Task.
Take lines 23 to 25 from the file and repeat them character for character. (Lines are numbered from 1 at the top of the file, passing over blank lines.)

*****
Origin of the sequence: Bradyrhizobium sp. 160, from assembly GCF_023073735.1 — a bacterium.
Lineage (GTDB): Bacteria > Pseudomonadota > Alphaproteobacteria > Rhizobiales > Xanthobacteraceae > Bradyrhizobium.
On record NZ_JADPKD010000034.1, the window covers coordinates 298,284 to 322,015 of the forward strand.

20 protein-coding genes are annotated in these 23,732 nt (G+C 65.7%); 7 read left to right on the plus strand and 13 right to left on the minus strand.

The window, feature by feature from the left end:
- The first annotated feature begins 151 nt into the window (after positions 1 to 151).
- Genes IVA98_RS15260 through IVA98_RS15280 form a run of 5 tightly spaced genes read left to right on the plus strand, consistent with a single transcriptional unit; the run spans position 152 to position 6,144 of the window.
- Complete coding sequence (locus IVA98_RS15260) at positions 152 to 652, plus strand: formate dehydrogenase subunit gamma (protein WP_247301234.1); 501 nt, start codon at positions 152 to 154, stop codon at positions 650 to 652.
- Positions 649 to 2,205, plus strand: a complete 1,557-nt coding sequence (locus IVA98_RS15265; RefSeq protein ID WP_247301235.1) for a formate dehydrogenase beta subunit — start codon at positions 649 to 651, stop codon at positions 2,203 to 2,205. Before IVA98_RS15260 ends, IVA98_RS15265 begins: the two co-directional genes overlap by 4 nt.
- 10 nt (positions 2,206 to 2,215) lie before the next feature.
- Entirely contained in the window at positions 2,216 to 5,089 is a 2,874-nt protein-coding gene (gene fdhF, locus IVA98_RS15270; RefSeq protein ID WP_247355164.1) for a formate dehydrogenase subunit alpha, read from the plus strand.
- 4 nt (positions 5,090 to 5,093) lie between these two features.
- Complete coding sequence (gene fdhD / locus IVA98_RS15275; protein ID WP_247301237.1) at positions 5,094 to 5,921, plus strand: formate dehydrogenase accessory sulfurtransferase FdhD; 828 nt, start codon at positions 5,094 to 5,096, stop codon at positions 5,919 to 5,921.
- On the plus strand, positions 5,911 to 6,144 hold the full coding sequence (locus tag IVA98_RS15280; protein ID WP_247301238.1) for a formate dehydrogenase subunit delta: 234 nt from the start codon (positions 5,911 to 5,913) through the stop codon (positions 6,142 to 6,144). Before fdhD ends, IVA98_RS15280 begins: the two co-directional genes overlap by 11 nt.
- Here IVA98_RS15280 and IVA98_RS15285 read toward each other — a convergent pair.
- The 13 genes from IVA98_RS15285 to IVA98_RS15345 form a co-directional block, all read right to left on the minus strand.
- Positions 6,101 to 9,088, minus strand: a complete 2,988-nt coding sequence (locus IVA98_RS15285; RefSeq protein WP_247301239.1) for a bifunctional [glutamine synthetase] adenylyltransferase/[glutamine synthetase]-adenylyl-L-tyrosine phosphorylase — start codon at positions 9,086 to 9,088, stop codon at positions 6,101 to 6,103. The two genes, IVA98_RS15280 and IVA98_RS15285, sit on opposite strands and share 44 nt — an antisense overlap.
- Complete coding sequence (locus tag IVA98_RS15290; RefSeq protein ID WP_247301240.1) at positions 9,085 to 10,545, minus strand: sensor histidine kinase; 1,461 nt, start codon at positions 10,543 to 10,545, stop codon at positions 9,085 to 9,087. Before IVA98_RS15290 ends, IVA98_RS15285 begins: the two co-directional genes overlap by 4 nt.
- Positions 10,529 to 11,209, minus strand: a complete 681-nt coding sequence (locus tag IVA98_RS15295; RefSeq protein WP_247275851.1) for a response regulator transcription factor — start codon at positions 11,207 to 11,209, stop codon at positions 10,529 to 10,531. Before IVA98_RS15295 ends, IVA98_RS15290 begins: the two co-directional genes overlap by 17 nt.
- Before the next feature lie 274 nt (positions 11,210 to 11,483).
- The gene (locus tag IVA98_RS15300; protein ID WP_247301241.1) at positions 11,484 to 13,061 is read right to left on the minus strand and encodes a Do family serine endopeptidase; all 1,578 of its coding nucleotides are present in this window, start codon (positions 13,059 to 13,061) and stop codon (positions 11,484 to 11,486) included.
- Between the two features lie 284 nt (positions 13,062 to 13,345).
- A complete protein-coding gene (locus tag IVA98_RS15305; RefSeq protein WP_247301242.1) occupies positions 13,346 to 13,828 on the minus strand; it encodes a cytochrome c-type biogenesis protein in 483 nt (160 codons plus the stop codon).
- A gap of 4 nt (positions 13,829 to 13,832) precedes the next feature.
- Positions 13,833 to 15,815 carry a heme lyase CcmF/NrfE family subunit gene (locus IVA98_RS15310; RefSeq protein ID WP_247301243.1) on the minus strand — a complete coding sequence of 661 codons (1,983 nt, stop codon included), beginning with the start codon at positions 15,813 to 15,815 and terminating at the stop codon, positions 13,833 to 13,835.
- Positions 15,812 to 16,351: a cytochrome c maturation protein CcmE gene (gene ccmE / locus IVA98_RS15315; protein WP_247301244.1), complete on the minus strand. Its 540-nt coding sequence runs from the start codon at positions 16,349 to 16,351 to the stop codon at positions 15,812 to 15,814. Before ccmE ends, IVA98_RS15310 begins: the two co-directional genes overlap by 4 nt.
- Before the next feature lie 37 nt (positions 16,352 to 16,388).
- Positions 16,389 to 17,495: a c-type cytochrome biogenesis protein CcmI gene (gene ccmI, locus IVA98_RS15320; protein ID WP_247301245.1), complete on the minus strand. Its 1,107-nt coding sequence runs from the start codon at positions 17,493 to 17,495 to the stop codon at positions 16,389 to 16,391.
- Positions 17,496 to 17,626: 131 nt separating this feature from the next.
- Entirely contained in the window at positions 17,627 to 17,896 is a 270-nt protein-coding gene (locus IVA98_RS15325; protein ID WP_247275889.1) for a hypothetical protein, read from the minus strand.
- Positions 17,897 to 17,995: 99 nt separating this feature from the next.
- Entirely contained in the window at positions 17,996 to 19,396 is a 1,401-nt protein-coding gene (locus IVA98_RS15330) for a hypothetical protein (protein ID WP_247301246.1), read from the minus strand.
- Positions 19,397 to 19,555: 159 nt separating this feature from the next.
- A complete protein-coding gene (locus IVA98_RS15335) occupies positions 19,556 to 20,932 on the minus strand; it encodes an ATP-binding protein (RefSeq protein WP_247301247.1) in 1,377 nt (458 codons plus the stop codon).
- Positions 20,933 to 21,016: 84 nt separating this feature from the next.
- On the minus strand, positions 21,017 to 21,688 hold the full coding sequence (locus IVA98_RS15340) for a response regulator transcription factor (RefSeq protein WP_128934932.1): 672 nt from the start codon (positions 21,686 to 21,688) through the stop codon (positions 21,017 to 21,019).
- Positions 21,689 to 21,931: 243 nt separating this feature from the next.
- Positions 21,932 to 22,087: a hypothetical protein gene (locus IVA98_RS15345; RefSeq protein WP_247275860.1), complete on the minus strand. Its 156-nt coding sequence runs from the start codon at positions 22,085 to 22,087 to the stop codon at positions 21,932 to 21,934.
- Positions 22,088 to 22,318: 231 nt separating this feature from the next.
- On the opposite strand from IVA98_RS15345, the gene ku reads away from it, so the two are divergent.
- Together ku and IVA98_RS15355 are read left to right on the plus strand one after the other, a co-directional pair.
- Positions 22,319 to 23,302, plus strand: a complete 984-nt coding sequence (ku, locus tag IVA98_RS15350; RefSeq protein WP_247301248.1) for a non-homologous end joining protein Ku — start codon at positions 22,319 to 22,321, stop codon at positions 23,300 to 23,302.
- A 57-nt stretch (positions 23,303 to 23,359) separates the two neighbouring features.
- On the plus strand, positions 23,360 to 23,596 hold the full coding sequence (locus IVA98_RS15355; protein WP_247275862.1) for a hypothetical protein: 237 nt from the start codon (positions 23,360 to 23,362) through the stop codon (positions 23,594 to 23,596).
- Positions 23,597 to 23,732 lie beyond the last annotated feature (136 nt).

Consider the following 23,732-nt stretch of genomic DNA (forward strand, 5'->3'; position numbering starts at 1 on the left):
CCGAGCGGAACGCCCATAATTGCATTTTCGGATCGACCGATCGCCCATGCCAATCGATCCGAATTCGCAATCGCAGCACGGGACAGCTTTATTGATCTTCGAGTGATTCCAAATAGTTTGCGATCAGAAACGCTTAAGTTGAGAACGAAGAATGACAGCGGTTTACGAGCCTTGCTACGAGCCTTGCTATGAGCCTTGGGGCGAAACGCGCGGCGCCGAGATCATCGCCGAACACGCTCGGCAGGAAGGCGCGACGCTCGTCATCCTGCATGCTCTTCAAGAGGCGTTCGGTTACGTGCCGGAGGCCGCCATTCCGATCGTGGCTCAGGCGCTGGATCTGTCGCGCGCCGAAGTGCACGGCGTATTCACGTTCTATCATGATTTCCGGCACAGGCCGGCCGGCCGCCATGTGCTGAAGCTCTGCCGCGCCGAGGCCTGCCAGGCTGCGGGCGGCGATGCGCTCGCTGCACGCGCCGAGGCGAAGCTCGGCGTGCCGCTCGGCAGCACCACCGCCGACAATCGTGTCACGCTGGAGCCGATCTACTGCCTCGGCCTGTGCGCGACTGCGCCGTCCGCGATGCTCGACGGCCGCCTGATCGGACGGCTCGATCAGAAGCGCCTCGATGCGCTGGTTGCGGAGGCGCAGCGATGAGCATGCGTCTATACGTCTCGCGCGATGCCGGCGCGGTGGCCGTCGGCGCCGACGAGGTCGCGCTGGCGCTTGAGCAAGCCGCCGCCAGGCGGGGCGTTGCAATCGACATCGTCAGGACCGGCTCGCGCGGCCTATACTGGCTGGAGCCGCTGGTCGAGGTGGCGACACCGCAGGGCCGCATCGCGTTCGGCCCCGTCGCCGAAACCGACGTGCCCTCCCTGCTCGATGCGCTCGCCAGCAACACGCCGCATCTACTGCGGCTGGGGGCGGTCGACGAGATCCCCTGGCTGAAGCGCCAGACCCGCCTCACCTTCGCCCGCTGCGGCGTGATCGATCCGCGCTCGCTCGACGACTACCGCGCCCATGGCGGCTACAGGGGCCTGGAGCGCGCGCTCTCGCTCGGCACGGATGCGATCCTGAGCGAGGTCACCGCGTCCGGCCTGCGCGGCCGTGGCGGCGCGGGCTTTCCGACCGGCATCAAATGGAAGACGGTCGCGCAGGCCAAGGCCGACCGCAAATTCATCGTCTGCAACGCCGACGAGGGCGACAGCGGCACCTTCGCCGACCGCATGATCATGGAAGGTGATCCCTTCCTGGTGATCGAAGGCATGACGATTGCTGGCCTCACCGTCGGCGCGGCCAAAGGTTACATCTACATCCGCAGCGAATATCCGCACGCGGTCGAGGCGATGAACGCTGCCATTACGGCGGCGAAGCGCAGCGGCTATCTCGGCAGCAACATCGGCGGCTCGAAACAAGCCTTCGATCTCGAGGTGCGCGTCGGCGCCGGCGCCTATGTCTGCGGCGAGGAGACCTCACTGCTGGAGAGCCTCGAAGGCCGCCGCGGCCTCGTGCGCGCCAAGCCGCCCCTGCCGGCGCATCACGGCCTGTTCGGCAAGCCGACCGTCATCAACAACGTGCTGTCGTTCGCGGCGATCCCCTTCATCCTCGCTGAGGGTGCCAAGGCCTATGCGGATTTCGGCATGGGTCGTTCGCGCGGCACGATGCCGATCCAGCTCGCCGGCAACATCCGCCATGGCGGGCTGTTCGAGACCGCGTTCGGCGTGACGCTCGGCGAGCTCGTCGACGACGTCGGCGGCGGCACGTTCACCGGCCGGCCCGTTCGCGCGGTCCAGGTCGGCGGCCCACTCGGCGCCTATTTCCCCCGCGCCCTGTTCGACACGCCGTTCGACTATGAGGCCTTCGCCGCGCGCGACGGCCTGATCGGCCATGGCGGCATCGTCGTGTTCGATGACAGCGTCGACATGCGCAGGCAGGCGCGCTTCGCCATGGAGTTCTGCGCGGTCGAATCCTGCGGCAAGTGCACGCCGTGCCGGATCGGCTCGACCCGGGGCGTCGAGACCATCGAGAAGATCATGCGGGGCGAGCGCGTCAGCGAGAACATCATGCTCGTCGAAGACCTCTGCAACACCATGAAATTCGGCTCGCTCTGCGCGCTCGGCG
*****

- A complete protein-coding gene (locus tag IVA98_RS15305; RefSeq protein WP_247301242.1) occupies positions 13,346 to 13,828 on the minus strand; it encodes a cytochrome c-type biogenesis protein in 483 nt (160 codons plus the stop codon).
- A gap of 4 nt (positions 13,829 to 13,832) precedes the next feature.
- Positions 13,833 to 15,815 carry a heme lyase CcmF/NrfE family subunit gene (locus IVA98_RS15310; RefSeq protein ID WP_247301243.1) on the minus strand — a complete coding sequence of 661 codons (1,983 nt, stop codon included), beginning with the start codon at positions 15,813 to 15,815 and terminating at the stop codon, positions 13,833 to 13,835.